Why “Wai”?

Vanessa Lee-Miller - Wai, a ubiquitous word in the Hawaiian islands, it’s well nigh impossible to travel for more than a few miles without seeing “wai” printed on a street sign. It’s a word sung repeatedly in many a Hawaiian song and chant. Wai is the Hawaiian word for fresh water. Prior to the introduction of the written word by the American missionaries, post-contact Hawai’i's earliest wave of immigrants ,Hawaiians passed on their wealth of knowledge orally. As a result, place names including wai helped newcomers to a specific area locate or describe the nature of a local water source. The cultural associations between land and water are virtually indivisible, and the Hawaiian concept of both water and land use defies as well as contradicts the western definition introduced by the new ruling class of spiritual healers from the west. Today, a “David and Goliath” struggle continues as Native Hawaiians and their supporters engage in a legal tug of war to regain ancestral rights to land and water sources by attempting to place cultural values into the context of legal ownership.

Exactly what is the battle about, how did it begin? The break neck pace of industrial progress in post-contact Hawaiian history defies the expressions of “Hawaiian time”, slow-paced, no pressure, “palm trees swaying in the balmy breeze”. Kō, the Hawaiian sugar cane, initially arrived as a humble canoe plant carefully packed in the seafaring canoes of Hawai’i's Polynesian ancestors. Within a few decades after the arrival of the American missionaries, the humble kō plant morphed into a lucrative monoculture crop. The succeeding generations of pioneer missionary families returned to the continent to receive a higher education in Industrial Revolution America. They returned to Hawai’i with steamer trunks full of the stuff of which “American Dreams” are made. Some of their dreams took shape in the form of sugar cane plantations, lots of them. Masses of stalks of green sugar cane swaying in the balmy breeze, as far as the eye could see and mammoths of agricultural machinery lumbering up and down the steep slopes of volcanic-rich soil, began to dominate the land. Before long, the sugar-cane monoculture was dubbed “King Cane”. This rapacious, thirsty king continued to grow and thrive, as he rapidly encroached on land and water sources.

The loss of land and diversion of water sources needed to cultivate kalo, a starch staple of the Hawaiian diet from which poi is made, further impeded independent farm cultivation and availability of this humble canoe plant in local markets. The role of the mahiʻai kalo, the kalo farmer, and his family unit as providers and role models for future generations progressively lost its meaning. “Fry it in a pan” canned meats like Spam and Vienna sausage accompanied by steamed white rice, introduced by Asian immigrant laborers,began to work their way on to the Native Hawaiian meal table. The communal poi bowl, an essential component in the traditional Polynesian diet, tragically began to vanish, along with time to fish and enjoy the sea with the “entire family” on the weekend. Inter-generational contact and the exchange of traditional knowledge and values, began to decline.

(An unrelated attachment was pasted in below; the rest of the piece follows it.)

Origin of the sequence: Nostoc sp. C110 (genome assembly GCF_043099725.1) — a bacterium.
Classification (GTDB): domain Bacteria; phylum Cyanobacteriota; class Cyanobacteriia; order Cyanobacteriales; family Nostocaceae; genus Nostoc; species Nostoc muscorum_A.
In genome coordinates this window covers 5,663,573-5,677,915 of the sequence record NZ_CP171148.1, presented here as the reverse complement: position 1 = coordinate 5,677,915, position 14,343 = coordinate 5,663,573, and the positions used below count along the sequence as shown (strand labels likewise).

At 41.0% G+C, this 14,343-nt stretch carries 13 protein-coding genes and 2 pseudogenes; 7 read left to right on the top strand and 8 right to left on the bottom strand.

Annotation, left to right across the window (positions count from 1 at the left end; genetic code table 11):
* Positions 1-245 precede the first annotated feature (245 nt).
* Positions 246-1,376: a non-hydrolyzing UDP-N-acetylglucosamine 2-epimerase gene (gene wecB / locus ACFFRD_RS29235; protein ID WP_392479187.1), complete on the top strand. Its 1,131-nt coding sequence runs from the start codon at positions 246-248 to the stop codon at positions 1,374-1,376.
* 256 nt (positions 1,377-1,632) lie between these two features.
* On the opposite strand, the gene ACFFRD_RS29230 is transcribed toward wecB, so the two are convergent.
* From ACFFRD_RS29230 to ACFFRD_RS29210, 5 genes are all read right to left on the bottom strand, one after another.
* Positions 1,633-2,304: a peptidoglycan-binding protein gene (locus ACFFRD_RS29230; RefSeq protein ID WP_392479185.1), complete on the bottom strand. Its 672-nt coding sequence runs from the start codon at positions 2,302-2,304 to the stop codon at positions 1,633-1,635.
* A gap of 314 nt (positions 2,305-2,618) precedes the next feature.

The myriad of unanswered questions unleashed by the Vietnam War, as well as the civil rights movement, produced a resounding ripple effect which travelled to Hawaiian shores. A quest to regain a more traditional lifestyle, accompanied by the acute awareness of lost or disappearing traditions served as a catalyst in the revival of arts and crafts, such as kapa (Hawaiian barkcloth) making, pre-contact hula, seafaring, and most importantly, the language, the core of a culture’s soul. This revival, dubbed the Hawaiian Renaissance, continues to regain momentum in 21st century Hawai’i, as Native Hawaiians and their supporters, launch a battle to gain both political as well as food sovereignty.

On April 26, Native Hawaiian kalo farmers and their supporters staged a peaceful protest in downtown Honolulu, at the headquarters of Alexander and Baldwin, one of the top five largest landowners in the state of Hawaii and one of the oldest sugar companies, the company’s two founders were the children of pioneer missionaries. The protesters are appealing for rights to access the water supply from streams in east Maui, a fertile kalo growing district, that were diverted by the Alexander and Baldwin Company for over a century. The last jewel in the crown of King Cane, a sugar plantation in the town of Puʻunēnē,Maui, owned by Alexander and Baldwin, is officially set to close at the end of this year. A State of Hawaii judge ruled that permits to continue diversion of the water streams were invalid, Alexander and Baldwin would like to retain that right.

Closing this story with a cultural note, the word waiʻapo means water caught in a taro leaf, it was often used in ceremonies, as it was regarded as pure in not having touched the ground. In a figurative sense it means, a beloved mate. An understanding of the myriad of values and meanings attributed to the word “wai” might shed a brighter light on resolving current issues over water rights in Hawaii.

Further reading: Timothy Guzman’s article of January 14, 2013, Hawai’i: 120 years of US Occupation, provides a brief history of post-contact Hawaii. The blog, nupepa.org , is a treasure trove of late 18th through 20th century Hawaiian history as told by contemporary Hawaiian journalists and wehewehe.org for further translations of Hawaiian words appearing in this post.

Vanessa Lee-Miller is a Freelance Journalist based in Hawaii 

 

*The Views Expressed in this article are the author’s own and do not necessarily reflect Silent Crow News editorial policy.

 

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